However, when asked to narrate what transpired, Janet told the police that she could not recall what actually happened but that she discovered that she was taking every instruction from Nasiru.
Janet who looked sober when she was first brought to the police headquarters, said in Hausa: “I was confused, I didn’t know what happened, but I was taking every instruction from him (Nasiru).”
When asked why she didn’t inform her parents of Nasiru’s intention to marry her, Janet said: “I was afraid to let my parents know because of the consequences and I was equally afraid to turn down Nasiru’s love advances even though inside me I didn’t like the idea.”
After taking her statement, Janet was handed over to the parents and were asked to return to the police after five days while investigation into the matter continued.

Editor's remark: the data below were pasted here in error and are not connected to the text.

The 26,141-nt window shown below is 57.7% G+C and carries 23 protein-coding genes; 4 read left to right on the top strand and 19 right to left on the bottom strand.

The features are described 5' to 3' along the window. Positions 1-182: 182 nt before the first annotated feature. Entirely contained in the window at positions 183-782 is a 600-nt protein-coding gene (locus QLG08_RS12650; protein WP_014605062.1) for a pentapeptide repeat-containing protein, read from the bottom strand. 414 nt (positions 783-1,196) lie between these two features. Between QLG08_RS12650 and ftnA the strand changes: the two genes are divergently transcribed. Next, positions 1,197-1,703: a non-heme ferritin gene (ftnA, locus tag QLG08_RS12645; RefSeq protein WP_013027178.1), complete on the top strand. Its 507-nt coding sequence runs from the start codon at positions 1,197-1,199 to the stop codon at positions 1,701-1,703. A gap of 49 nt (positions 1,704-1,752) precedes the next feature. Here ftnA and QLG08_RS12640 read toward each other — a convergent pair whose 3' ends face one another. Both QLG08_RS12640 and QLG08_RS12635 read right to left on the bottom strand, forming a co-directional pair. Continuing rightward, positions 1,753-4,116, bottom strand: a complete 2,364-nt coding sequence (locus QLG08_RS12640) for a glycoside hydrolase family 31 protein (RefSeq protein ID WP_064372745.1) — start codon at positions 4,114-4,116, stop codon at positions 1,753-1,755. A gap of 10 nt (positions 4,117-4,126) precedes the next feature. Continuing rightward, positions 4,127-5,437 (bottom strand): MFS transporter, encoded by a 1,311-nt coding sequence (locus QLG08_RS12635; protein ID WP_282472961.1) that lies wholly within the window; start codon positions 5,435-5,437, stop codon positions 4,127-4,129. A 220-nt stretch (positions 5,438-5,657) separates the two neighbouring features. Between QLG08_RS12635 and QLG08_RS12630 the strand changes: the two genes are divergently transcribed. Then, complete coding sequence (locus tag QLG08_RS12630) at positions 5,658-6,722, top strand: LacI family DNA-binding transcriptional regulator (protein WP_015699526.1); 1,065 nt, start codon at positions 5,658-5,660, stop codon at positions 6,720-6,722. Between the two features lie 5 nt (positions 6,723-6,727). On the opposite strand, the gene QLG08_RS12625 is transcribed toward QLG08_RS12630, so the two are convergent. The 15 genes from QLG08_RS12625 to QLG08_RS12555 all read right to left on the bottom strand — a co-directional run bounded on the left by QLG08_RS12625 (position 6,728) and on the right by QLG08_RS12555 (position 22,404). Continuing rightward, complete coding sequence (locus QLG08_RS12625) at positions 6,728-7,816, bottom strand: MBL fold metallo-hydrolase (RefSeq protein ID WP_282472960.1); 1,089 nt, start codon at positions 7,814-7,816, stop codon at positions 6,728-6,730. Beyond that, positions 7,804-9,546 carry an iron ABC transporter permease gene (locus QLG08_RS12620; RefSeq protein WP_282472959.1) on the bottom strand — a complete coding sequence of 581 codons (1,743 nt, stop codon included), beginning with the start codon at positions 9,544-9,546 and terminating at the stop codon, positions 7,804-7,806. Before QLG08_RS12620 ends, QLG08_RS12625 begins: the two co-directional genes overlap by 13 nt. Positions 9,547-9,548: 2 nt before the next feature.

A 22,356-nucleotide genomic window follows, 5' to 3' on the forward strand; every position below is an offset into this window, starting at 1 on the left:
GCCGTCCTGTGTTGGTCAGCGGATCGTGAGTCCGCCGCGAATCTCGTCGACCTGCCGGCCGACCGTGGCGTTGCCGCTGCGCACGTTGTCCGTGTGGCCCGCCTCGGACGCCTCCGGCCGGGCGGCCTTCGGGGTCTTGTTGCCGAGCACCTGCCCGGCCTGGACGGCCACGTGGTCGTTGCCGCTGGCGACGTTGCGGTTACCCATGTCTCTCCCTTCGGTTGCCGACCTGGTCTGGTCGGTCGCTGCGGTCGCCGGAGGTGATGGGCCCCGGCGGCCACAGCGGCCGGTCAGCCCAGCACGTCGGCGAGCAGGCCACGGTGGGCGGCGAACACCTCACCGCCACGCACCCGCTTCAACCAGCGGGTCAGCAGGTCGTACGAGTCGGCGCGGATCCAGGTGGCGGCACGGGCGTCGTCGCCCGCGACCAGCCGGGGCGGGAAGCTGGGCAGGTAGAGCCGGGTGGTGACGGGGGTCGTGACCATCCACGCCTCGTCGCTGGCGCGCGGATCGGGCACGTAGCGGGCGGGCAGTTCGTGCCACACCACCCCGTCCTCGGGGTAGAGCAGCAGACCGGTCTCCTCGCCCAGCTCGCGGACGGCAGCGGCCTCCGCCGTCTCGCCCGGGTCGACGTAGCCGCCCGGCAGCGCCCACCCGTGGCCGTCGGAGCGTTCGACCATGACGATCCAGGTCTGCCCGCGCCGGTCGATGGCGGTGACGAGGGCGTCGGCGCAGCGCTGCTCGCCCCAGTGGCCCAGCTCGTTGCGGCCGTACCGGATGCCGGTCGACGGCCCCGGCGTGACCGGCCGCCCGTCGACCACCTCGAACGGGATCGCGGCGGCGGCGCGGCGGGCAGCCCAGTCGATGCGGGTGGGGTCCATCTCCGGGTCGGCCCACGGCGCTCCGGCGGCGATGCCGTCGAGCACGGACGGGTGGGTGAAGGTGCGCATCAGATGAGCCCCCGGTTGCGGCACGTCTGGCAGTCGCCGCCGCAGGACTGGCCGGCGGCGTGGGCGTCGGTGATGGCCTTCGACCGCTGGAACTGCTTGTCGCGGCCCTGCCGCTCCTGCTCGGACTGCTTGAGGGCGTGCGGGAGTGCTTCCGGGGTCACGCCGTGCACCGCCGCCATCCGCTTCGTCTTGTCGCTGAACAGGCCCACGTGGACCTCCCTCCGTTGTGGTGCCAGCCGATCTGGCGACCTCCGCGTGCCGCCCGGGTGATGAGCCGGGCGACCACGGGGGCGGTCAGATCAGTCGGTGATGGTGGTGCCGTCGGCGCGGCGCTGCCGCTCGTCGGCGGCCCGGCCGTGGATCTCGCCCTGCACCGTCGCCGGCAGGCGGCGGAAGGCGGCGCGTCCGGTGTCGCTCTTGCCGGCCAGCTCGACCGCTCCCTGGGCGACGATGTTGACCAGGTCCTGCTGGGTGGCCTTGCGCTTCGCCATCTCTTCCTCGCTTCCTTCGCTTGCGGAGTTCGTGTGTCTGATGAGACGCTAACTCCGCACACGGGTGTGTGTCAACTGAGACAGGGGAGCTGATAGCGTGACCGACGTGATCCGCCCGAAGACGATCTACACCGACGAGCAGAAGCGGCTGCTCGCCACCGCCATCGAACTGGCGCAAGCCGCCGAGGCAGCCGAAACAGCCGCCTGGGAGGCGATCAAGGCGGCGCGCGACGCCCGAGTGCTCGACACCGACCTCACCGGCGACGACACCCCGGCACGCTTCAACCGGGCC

However five days later when Janet and her parents returned to the police headquarters, there was a mild drama as Janet demanded that she should be allowed to say something, which, according to her, had been bothering her since she was handed over to her parents.
When she was given the opportunity to express herself, Janet took her parents by surprise when she declared that she was not returning home with her parents as she was ready to join her husband, Nasiru.
A visibly shaken father of Janet broke down in tears and wept uncontrollably as he watched his daughter being handed over to Nasiru by the police because the court had earlier pronounced them husband and wife and it was only the same court that could dissolve the marriage.
“This will never happen in my life time. My daughter is not a stray animal, and even a stray animal has owner. Nobody can take my daughter from me for free without my consent, I will challenge this with the last drop of my blood.”
Meanwhile the mother of Janet, Asabe Gambo got the beating of her life when she went to visit her daughter in the home of Nasiru by his relations, who described the mother as an unbelievers who came to poison the mind of Janet.